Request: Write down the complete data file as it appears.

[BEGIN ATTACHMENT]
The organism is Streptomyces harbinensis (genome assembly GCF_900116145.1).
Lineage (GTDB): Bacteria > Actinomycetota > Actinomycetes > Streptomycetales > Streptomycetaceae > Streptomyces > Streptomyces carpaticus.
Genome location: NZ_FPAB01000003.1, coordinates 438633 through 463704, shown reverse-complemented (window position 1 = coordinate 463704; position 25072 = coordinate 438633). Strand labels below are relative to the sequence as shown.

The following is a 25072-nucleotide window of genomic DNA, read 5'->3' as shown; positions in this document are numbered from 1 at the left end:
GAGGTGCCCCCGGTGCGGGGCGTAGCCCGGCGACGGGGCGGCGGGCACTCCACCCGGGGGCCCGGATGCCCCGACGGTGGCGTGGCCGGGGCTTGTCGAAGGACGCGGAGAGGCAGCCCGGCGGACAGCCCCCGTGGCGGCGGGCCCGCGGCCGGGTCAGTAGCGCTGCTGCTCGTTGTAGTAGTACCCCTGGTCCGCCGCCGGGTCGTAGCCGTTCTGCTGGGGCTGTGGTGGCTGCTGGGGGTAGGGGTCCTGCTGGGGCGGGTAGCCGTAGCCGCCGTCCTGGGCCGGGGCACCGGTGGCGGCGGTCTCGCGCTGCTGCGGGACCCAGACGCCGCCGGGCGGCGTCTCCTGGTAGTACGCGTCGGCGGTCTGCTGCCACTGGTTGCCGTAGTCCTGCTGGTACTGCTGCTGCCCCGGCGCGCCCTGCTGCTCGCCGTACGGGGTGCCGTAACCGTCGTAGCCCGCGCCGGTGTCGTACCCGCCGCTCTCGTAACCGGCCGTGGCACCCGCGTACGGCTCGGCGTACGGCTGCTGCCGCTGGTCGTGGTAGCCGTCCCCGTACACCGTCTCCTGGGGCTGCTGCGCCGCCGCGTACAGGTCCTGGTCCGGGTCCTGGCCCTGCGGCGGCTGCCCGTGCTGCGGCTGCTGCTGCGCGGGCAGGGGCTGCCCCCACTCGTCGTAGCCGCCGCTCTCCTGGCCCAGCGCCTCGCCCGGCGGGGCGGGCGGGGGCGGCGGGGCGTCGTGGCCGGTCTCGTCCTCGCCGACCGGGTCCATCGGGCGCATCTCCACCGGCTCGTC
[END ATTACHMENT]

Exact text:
The organism is Streptomyces harbinensis (genome assembly GCF_900116145.1).
Lineage (GTDB): Bacteria > Actinomycetota > Actinomycetes > Streptomycetales > Streptomycetaceae > Streptomyces > Streptomyces carpaticus.
Genome location: NZ_FPAB01000003.1, coordinates 438633 through 463704, shown reverse-complemented (window position 1 = coordinate 463704; position 25072 = coordinate 438633). Strand labels below are relative to the sequence as shown.

The following is a 25072-nucleotide window of genomic DNA, read 5'->3' as shown; positions in this document are numbered from 1 at the left end:
GAGGTGCCCCCGGTGCGGGGCGTAGCCCGGCGACGGGGCGGCGGGCACTCCACCCGGGGGCCCGGATGCCCCGACGGTGGCGTGGCCGGGGCTTGTCGAAGGACGCGGAGAGGCAGCCCGGCGGACAGCCCCCGTGGCGGCGGGCCCGCGGCCGGGTCAGTAGCGCTGCTGCTCGTTGTAGTAGTACCCCTGGTCCGCCGCCGGGTCGTAGCCGTTCTGCTGGGGCTGTGGTGGCTGCTGGGGGTAGGGGTCCTGCTGGGGCGGGTAGCCGTAGCCGCCGTCCTGGGCCGGGGCACCGGTGGCGGCGGTCTCGCGCTGCTGCGGGACCCAGACGCCGCCGGGCGGCGTCTCCTGGTAGTACGCGTCGGCGGTCTGCTGCCACTGGTTGCCGTAGTCCTGCTGGTACTGCTGCTGCCCCGGCGCGCCCTGCTGCTCGCCGTACGGGGTGCCGTAACCGTCGTAGCCCGCGCCGGTGTCGTACCCGCCGCTCTCGTAACCGGCCGTGGCACCCGCGTACGGCTCGGCGTACGGCTGCTGCCGCTGGTCGTGGTAGCCGTCCCCGTACACCGTCTCCTGGGGCTGCTGCGCCGCCGCGTACAGGTCCTGGTCCGGGTCCTGGCCCTGCGGCGGCTGCCCGTGCTGCGGCTGCTGCTGCGCGGGCAGGGGCTGCCCCCACTCGTCGTAGCCGCCGCTCTCCTGGCCCAGCGCCTCGCCCGGCGGGGCGGGCGGGGGCGGCGGGGCGTCGTGGCCGGTCTCGTCCTCGCCGACCGGGTCCATCGGGCGCATCTCCACCGGCTCGTC